Žibuoklė Martinaitytė | Credit: Tomas Terekas

All orchestral recording activity was supposed to have been halted worldwide due to the COVID-19 pandemic, but that didn’t stop the Lithuanians from recording one of their own last summer.

Žibuoklė Martinaitytė, a 48-year-old Lithuanian composer now living in New York City, had a backlog of recent orchestral compositions and wanted to release her first complete album. So they persevered. Recording sessions in the Lithuanian capital city Vilnius were scheduled and postponed and rescheduled and postponed again. The young Lithuanian conductor Giedrė Šlekytė was commuting from Austria, and pianist Gabrielius Alekna, now on the faculty at Brooklyn College, needed a special permit from the Lithuanian cultural minister to fly in from New York.

Finally, in the waning days of July 2020, with the threat of the COVID-19 always present, they managed to complete the album (Ondine). A good thing they did, for Martinaitytė’s orchestral music has a sensuously unified personality that is worth getting to know. The key word is “vibrate,” with busy surfaces as smooth and continuous as can be.

The title of the album is, of all things, a Portuguese word often used in Brazilian music, Saudade (also the name of one of the compositions), which roughly means a melancholic and dreamy longing for something someone loves — a country, a person, or in this case, our lifestyles put on ice by a deadly pandemic. Saudade itself opens in a dream-like state, strings fibrillating, the timpanist operating the pedals to change the pitch, brass players singing through their mouthpieces as they play, contrabassoons and basses emitting a deep buzz, and other unusual techniques. The continuous trembling builds to three climaxes, gathering more restless energy in the later stretches. It’s a rather different, more restless use of “saudade” than how the Brazilians do it.

Millefleur, which literally means “a thousand flowers," also opens in a vibrating state, on one steadily-evolving chord based on a drone until pounding drums introduce a more active segment, with violins playing arpeggios on open strings. Matters eventually revert back to the vibrating tremolos, or the thousand flowers, as the music twitters toward a gradual fade.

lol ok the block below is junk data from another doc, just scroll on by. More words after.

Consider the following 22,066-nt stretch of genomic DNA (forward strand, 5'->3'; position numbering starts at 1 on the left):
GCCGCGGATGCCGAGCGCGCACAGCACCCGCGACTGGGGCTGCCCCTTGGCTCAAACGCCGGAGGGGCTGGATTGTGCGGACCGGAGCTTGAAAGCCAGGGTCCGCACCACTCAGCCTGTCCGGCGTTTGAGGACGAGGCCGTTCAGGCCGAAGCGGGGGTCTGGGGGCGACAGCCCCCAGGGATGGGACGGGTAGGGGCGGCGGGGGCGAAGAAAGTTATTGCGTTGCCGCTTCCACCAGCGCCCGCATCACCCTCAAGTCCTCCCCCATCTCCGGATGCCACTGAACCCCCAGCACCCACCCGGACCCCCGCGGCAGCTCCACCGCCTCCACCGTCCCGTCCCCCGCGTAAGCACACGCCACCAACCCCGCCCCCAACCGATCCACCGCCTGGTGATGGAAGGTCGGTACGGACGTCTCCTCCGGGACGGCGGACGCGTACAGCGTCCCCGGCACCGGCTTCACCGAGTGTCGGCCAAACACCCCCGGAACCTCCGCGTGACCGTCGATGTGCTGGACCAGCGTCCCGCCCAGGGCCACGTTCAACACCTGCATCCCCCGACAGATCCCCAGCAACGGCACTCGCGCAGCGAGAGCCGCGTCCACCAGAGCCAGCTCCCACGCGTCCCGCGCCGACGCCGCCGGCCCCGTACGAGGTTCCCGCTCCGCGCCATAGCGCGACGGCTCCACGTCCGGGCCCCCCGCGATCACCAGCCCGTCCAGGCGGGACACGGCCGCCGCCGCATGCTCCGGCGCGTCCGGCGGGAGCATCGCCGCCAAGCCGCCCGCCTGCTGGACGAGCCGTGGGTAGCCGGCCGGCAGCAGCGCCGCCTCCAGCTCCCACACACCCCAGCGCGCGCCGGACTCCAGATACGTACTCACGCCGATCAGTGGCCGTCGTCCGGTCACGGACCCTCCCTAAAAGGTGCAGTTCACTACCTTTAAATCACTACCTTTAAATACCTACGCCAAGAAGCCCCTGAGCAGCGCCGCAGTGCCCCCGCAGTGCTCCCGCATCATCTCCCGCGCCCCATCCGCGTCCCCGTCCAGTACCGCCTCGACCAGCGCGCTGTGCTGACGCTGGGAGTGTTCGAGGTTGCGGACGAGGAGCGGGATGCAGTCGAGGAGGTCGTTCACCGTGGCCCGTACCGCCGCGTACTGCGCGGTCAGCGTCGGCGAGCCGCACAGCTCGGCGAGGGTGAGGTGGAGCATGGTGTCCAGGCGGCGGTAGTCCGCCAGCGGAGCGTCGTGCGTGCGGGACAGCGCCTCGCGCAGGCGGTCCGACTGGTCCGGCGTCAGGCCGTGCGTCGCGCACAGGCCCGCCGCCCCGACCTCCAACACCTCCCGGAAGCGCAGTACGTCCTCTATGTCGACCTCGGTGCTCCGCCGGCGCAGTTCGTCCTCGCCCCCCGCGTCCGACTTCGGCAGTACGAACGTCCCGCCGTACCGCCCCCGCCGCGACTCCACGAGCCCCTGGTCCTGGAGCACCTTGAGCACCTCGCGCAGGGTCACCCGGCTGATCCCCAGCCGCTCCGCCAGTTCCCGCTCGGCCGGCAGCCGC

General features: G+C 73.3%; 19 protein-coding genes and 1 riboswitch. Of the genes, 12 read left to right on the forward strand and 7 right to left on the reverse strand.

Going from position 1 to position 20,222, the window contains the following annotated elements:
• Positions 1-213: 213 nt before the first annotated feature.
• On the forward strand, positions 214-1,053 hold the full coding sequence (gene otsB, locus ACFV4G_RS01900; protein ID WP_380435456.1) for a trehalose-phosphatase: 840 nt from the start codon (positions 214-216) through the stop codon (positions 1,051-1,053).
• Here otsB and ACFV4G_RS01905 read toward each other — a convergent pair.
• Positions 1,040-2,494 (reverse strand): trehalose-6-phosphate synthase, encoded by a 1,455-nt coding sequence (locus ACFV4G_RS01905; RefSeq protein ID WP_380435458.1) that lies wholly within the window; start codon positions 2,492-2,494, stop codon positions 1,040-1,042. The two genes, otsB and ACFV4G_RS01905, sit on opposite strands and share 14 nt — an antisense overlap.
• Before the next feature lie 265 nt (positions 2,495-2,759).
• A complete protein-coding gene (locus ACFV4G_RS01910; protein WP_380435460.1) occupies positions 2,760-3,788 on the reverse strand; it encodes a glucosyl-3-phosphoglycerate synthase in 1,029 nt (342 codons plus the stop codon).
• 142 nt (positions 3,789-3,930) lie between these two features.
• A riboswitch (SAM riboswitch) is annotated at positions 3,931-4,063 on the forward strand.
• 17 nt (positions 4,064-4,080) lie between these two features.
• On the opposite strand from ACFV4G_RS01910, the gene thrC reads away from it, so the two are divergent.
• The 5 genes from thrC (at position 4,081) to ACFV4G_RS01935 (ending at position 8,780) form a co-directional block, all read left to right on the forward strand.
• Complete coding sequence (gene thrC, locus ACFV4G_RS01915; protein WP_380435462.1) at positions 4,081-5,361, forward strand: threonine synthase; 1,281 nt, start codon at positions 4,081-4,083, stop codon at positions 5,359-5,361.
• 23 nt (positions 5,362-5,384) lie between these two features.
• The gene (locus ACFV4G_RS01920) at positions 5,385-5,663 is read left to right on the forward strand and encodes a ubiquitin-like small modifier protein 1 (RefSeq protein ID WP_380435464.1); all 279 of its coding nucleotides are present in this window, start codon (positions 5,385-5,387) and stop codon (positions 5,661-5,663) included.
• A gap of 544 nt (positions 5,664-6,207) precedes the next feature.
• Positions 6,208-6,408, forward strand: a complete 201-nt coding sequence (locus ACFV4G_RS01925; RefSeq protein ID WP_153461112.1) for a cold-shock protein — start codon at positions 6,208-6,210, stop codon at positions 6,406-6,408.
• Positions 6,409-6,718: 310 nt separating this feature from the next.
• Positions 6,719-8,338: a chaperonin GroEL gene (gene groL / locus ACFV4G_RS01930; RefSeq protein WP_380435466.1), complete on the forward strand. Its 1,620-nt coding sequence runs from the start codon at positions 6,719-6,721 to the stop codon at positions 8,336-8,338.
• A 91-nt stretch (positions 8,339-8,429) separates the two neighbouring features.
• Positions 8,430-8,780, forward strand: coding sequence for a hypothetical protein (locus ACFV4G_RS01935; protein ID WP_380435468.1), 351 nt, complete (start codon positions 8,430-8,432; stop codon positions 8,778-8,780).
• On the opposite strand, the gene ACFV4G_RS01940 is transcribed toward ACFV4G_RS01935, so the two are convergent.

Martinaitytė claims that the longest piece on the album, Horizons, deliberately tries to “disintegrate the experience of a predictably logical sequence,” but to my ears, the piece definitely has a shape. The lower strings vibrate first in a foreboding low-key mass of sound, then a motor starts running in the repetitive manner of Steve Reich. There is a long soft-focused intermezzo of scraping and buzzing harmonics from the cellos, abruptly interrupted by orchestral howling. The Reichian repetitions briefly return, as does the opening gloom. Sounds logical to me, almost like a palindrome.

Chiaroscuro Trilogy for piano and string orchestra (though not a piano concerto per se) is in three continuously-played movements. In “Tunnel,” melancholy piano chords toll against rustling lower strings; the texture brightens when Rachmaninoff-like chords in the piano hammer over tremulous strings, but the feeling remains ominous. “Meteors” begins with radiant string harmonics, moves downward and gradually segues into “Darkness of Light,” where the piano keys tinkle atop the ever-present vibrating string tremolos.

Chiaroscuro uses the Lithuanian Chamber Orchestra but the other works claim to have the Lithuanian National Symphony Orchestra — and a promotional video reveals that it was the full band, unmasked, seated close as in normal times, playing beautifully. Somehow, they got it done.